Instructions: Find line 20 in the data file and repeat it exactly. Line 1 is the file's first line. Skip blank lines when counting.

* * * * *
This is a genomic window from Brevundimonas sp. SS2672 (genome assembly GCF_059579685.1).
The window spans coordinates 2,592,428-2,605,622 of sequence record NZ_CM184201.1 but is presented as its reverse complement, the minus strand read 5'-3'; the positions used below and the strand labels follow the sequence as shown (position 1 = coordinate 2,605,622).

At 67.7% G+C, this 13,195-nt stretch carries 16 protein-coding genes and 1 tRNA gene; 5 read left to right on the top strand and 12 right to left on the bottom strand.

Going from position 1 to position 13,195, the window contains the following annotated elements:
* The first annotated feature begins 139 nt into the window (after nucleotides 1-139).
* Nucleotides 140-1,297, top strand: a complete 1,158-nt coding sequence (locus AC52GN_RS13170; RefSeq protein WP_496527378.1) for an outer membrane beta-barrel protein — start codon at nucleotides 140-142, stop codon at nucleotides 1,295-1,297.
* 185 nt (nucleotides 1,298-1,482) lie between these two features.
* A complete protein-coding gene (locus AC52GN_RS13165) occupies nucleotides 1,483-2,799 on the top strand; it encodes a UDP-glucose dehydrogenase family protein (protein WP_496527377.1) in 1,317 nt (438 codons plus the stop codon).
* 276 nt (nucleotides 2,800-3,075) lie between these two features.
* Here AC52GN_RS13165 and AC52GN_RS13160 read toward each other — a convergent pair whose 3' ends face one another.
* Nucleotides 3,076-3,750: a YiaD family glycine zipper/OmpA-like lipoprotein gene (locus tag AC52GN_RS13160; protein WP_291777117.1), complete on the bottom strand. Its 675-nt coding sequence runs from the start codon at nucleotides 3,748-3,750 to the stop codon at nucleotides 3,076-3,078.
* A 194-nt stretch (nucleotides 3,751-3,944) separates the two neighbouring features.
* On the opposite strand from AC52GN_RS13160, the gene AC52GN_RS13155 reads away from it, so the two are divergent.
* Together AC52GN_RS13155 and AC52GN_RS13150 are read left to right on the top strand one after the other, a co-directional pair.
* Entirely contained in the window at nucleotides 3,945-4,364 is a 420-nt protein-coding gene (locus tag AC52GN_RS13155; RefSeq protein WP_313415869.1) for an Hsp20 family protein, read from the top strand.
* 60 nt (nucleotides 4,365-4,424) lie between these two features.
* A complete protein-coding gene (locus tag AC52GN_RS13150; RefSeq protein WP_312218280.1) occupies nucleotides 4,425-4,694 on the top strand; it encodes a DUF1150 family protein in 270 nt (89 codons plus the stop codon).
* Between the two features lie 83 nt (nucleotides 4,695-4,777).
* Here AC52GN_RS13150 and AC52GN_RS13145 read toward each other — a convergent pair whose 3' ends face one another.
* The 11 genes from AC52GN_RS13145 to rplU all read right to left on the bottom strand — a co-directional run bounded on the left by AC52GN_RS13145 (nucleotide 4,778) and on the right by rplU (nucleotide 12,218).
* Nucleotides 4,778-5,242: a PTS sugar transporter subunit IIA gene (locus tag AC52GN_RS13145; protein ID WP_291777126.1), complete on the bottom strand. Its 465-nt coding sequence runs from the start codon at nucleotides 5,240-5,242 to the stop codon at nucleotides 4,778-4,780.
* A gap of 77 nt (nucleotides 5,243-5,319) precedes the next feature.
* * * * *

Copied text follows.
* The 11 genes from AC52GN_RS13145 to rplU all read right to left on the bottom strand — a co-directional run bounded on the left by AC52GN_RS13145 (nucleotide 4,778) and on the right by rplU (nucleotide 12,218).